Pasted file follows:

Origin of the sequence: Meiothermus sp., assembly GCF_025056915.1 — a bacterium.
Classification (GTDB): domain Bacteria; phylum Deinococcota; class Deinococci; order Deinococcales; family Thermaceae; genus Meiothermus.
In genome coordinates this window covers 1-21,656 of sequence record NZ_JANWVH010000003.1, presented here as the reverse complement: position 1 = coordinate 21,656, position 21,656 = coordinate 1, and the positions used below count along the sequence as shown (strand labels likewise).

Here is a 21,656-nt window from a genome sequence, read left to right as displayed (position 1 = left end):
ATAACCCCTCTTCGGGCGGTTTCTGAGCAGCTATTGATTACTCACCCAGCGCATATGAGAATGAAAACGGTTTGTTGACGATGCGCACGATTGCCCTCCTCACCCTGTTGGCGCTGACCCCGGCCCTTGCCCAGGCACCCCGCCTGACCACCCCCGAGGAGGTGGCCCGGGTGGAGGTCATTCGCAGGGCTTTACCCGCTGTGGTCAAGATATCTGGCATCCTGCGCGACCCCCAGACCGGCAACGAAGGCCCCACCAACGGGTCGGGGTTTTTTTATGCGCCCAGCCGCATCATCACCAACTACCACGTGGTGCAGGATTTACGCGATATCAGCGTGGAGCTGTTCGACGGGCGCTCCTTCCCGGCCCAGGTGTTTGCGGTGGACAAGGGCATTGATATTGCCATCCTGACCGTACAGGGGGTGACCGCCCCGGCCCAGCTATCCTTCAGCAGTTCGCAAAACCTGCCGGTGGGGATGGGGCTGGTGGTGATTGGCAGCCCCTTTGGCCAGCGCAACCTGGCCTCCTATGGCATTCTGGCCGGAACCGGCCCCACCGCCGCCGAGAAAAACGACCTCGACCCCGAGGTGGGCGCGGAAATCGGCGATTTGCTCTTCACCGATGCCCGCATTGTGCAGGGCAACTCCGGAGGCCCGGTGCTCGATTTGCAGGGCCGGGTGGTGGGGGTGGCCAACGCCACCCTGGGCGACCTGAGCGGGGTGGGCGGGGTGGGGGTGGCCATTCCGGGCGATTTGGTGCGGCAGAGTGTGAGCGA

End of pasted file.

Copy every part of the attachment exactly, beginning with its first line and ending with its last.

Origin of the sequence: Meiothermus sp., assembly GCF_025056915.1 — a bacterium.
Classification (GTDB): domain Bacteria; phylum Deinococcota; class Deinococci; order Deinococcales; family Thermaceae; genus Meiothermus.
In genome coordinates this window covers 1-21,656 of sequence record NZ_JANWVH010000003.1, presented here as the reverse complement: position 1 = coordinate 21,656, position 21,656 = coordinate 1, and the positions used below count along the sequence as shown (strand labels likewise).

Here is a 21,656-nt window from a genome sequence, read left to right as displayed (position 1 = left end):
ATAACCCCTCTTCGGGCGGTTTCTGAGCAGCTATTGATTACTCACCCAGCGCATATGAGAATGAAAACGGTTTGTTGACGATGCGCACGATTGCCCTCCTCACCCTGTTGGCGCTGACCCCGGCCCTTGCCCAGGCACCCCGCCTGACCACCCCCGAGGAGGTGGCCCGGGTGGAGGTCATTCGCAGGGCTTTACCCGCTGTGGTCAAGATATCTGGCATCCTGCGCGACCCCCAGACCGGCAACGAAGGCCCCACCAACGGGTCGGGGTTTTTTTATGCGCCCAGCCGCATCATCACCAACTACCACGTGGTGCAGGATTTACGCGATATCAGCGTGGAGCTGTTCGACGGGCGCTCCTTCCCGGCCCAGGTGTTTGCGGTGGACAAGGGCATTGATATTGCCATCCTGACCGTACAGGGGGTGACCGCCCCGGCCCAGCTATCCTTCAGCAGTTCGCAAAACCTGCCGGTGGGGATGGGGCTGGTGGTGATTGGCAGCCCCTTTGGCCAGCGCAACCTGGCCTCCTATGGCATTCTGGCCGGAACCGGCCCCACCGCCGCCGAGAAAAACGACCTCGACCCCGAGGTGGGCGCGGAAATCGGCGATTTGCTCTTCACCGATGCCCGCATTGTGCAGGGCAACTCCGGAGGCCCGGTGCTCGATTTGCAGGGCCGGGTGGTGGGGGTGGCCAACGCCACCCTGGGCGACCTGAGCGGGGTGGGCGGGGTGGGGGTGGCCATTCCGGGCGATTTGGTGCGGCAGAGTGTGAGCGA